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Positioning Your Utility’s CEO

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Andy Gotlieb's picture
Editor of a specialty publication, former public relations practitioner Freelancer

I hold 34 years of experience in communications, mostly in journalism, with a decade in public relations, too.  The first 17 years were spent in print journalism, where I covered, at various...

  • Member since 2016
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  • Mar 2, 2021
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What’s the public perception of your utility’s CEO?

Is the CEO a well-known figure in the local community and/or the utility community or a relatively faceless executive?

Whatever the status, is he/she happy with that status or do they want a change. Most CEOs have egos and want to be recognized, yet obviously everyone is different.

If the CEO is craving a bit of the limelight, there are ways to increase their public profile through often-underused vehicles.

One way to position a CEO as a thought leader is via a newspaper op-ed. Newspapers are always looking for well-reasoned commentaries on important, non-promotional issues.

Some topics at the moment that might be of interest to a general audience include what’s going to happen when COVID-prompted payment moratoriums end, the role of a utility in preventing wildfires, lessons to be learned from the situation in Texas and general power outage response.

Op-eds typically are about 800 words and should be industry jargon-free. Make strong statements while avoiding hyperbole. Ideally, your PR team will write the op-ed after receiving insight from the executive. The CEO can then make changes as you polish the final version. Pro tip: Most executives are bad writers, so take a strong hand in shaping the content.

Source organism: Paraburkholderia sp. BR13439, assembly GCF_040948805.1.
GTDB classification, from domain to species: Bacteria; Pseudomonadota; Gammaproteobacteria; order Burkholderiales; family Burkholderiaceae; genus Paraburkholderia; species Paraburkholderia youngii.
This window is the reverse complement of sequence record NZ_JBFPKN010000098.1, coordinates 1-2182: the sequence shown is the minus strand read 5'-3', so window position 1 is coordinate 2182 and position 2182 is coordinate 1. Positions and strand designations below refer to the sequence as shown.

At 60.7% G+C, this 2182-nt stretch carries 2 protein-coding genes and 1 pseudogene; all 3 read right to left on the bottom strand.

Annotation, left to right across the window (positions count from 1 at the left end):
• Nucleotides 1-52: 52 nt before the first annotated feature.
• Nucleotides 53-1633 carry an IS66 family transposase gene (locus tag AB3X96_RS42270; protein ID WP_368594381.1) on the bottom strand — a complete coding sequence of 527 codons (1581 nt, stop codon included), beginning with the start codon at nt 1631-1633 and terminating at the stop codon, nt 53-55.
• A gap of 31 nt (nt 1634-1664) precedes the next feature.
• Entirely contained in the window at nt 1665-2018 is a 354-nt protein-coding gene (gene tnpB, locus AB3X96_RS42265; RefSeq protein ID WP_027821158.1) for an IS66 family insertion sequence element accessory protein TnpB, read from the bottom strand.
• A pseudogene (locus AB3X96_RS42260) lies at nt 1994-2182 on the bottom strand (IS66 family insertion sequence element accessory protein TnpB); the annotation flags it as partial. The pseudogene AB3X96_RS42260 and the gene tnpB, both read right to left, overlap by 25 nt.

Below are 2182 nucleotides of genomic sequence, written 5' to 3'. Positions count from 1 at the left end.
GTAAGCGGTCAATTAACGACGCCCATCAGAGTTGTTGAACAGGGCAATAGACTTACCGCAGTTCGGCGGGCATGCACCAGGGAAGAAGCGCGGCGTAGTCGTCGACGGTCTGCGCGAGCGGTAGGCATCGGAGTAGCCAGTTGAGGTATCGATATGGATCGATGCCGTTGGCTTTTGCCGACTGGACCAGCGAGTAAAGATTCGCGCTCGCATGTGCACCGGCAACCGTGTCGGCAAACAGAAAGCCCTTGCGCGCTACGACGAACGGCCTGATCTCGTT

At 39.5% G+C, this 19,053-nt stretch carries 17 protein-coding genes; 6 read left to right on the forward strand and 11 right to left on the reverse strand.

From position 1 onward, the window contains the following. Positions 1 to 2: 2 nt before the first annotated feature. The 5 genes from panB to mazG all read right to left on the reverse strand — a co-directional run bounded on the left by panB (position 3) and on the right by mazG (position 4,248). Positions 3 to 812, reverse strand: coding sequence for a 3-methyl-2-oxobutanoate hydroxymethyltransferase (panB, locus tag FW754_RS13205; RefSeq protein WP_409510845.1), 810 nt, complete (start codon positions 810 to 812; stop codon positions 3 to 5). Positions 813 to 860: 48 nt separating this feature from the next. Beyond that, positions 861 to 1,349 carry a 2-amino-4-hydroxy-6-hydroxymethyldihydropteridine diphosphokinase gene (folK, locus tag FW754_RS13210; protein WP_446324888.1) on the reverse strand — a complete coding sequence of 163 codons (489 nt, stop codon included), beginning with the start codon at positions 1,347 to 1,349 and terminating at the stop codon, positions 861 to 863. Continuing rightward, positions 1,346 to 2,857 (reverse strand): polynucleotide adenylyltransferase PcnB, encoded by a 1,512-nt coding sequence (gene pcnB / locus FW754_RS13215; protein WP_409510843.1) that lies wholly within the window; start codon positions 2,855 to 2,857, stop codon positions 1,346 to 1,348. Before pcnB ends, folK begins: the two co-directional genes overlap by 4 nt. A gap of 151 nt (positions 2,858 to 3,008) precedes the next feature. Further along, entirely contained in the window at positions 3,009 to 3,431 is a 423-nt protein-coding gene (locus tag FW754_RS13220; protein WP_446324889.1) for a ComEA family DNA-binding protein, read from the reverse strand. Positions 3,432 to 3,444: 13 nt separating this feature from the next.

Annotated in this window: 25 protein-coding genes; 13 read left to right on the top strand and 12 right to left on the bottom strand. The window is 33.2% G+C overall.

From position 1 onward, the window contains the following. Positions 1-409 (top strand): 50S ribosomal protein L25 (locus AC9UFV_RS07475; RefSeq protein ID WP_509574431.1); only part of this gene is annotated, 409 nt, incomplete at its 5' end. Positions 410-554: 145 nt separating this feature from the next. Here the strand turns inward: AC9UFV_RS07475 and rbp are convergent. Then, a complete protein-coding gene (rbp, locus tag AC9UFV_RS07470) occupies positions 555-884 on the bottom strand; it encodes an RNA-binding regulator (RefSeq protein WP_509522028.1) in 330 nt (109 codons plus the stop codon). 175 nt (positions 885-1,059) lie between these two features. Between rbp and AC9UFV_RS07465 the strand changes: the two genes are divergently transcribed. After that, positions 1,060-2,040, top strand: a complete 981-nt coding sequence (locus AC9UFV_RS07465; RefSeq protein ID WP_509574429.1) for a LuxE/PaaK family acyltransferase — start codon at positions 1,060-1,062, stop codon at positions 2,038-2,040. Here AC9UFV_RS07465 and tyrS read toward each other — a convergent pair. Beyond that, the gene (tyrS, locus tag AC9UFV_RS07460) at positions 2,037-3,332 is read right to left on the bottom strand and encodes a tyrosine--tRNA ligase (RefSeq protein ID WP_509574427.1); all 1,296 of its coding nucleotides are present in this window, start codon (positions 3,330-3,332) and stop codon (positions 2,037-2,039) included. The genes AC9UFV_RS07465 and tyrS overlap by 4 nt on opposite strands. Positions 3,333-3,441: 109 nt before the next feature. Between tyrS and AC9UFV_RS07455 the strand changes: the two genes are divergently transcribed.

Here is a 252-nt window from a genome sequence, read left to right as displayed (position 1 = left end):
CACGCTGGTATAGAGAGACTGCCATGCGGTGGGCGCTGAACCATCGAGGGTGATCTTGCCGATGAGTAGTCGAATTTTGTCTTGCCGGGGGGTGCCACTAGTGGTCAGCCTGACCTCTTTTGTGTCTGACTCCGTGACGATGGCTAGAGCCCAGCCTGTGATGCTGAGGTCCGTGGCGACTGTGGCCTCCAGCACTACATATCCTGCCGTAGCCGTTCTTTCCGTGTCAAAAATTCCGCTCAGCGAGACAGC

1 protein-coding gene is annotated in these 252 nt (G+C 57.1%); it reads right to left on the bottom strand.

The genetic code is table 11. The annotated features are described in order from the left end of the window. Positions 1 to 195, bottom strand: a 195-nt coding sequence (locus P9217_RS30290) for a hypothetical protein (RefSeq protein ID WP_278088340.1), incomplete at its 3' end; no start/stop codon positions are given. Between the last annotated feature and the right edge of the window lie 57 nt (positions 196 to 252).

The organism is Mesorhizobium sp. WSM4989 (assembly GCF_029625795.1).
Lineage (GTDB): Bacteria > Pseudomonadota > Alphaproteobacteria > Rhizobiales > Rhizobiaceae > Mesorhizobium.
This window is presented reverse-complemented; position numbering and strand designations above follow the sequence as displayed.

For trade publications, you can certainly discuss any topic that would be of interest to industry denizens and can use more utility lingo. That said, it’s always a good idea to write as simply as possible: Don’t use a big word when a small word will do.

Aside from op-eds, consider pitching your CEO as a profile candidate, whether in the local newsmedia, a lifestyles magazine (especially if he/she has a showcase house, an interesting hobby or a leadership role in an organization other than the utility) or some other area publication.

Meantime, don’t forget the public affairs shows that all local television channels air. While these don’t attract big audiences, you can always link to the footage via your website and social media channels. The same is true for interviews on news and talk radio programs.

It’s not so much the audience size as it is the number of placements; if your CEO is frequently being interviewed, it boosts the impression that he/she is a leading community figure.

Andy Gotlieb's picture
Thank Andy for the Post!
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